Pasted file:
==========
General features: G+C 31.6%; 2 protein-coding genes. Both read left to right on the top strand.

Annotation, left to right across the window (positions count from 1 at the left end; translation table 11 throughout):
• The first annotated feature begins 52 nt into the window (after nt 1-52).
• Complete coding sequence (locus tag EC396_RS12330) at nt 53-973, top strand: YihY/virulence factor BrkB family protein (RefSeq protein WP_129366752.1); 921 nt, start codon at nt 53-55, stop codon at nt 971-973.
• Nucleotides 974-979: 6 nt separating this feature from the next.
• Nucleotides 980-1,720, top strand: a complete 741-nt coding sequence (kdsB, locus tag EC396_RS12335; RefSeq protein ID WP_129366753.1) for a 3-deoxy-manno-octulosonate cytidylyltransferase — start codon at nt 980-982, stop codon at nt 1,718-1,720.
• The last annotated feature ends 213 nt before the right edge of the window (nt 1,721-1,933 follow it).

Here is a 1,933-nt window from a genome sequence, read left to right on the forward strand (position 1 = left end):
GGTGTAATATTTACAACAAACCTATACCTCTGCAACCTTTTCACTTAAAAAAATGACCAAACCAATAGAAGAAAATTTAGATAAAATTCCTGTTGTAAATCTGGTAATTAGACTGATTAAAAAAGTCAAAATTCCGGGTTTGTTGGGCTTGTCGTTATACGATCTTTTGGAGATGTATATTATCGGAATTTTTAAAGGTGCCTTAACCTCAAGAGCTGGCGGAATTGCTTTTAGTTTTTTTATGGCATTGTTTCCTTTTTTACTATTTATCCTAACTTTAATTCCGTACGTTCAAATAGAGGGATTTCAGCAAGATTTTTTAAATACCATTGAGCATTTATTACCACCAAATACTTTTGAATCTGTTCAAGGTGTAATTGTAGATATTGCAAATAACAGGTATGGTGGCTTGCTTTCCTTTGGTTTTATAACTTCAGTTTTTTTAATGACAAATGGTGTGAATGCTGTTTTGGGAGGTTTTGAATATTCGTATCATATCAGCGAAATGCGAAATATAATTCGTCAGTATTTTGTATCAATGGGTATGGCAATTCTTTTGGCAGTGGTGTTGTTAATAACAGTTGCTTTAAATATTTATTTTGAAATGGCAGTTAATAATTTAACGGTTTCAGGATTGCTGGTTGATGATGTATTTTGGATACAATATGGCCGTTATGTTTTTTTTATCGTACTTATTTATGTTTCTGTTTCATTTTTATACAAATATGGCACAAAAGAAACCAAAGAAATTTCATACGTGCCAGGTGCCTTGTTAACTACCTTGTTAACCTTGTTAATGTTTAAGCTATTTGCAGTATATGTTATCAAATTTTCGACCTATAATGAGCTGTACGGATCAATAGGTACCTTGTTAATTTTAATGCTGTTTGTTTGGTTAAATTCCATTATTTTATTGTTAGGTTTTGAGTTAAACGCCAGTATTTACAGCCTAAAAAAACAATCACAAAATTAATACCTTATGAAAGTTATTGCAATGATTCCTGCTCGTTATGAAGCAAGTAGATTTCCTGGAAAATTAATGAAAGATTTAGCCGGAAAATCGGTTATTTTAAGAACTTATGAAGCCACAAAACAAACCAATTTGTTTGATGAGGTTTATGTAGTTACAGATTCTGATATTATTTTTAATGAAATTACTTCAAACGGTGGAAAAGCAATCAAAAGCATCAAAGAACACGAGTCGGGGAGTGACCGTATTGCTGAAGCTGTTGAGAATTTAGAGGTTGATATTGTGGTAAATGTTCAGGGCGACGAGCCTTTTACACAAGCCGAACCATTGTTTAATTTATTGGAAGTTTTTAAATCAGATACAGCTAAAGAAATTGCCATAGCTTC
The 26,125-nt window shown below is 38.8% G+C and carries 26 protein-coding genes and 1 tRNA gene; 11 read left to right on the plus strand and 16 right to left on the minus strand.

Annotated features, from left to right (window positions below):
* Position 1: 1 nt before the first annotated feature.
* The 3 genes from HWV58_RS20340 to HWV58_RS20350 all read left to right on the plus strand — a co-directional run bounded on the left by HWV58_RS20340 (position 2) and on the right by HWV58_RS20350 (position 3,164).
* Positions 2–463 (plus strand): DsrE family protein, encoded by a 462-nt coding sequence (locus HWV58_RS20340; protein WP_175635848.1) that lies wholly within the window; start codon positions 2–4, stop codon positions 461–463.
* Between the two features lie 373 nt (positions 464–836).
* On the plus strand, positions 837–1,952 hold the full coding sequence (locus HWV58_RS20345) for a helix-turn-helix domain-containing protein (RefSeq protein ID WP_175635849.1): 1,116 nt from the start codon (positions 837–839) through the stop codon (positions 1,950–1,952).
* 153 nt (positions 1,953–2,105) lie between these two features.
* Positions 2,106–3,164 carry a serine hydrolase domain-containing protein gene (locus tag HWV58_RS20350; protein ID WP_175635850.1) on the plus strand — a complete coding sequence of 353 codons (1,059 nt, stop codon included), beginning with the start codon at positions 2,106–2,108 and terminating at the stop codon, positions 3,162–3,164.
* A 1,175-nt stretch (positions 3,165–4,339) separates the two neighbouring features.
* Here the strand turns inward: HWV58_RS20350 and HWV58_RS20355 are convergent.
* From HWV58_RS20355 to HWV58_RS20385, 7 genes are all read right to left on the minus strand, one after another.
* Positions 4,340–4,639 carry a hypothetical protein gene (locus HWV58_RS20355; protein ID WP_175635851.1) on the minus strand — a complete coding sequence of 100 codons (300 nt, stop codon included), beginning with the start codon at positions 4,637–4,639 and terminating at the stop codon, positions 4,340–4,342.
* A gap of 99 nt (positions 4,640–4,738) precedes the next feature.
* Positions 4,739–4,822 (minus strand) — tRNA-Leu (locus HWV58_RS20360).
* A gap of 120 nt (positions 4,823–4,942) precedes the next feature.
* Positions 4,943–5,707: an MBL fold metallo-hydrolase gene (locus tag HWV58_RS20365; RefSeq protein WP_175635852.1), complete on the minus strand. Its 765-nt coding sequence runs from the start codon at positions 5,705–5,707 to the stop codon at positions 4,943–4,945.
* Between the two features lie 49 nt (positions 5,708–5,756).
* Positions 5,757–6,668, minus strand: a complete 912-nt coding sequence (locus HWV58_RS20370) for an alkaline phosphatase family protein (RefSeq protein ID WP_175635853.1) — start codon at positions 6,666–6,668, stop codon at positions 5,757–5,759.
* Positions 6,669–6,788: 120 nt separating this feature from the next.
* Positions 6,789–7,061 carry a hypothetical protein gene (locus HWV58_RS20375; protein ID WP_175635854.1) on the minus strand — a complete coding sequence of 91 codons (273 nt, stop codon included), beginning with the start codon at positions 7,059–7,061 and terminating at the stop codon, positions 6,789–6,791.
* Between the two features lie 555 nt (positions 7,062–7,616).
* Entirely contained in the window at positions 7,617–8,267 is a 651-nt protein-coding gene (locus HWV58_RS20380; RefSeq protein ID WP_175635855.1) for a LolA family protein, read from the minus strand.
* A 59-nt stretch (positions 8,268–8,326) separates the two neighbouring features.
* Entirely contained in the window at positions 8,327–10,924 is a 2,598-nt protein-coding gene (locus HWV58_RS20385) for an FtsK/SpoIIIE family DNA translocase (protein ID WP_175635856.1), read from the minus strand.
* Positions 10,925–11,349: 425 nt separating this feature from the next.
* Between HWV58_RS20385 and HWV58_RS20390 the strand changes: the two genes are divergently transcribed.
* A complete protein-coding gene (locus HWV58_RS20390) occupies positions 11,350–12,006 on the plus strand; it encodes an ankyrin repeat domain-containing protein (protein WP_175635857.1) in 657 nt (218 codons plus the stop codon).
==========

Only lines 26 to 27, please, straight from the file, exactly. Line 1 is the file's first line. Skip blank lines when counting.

* Positions 4,943–5,707: an MBL fold metallo-hydrolase gene (locus tag HWV58_RS20365; RefSeq protein WP_175635852.1), complete on the minus strand. Its 765-nt coding sequence runs from the start codon at positions 5,705–5,707 to the stop codon at positions 4,943–4,945.
* Between the two features lie 49 nt (positions 5,708–5,756).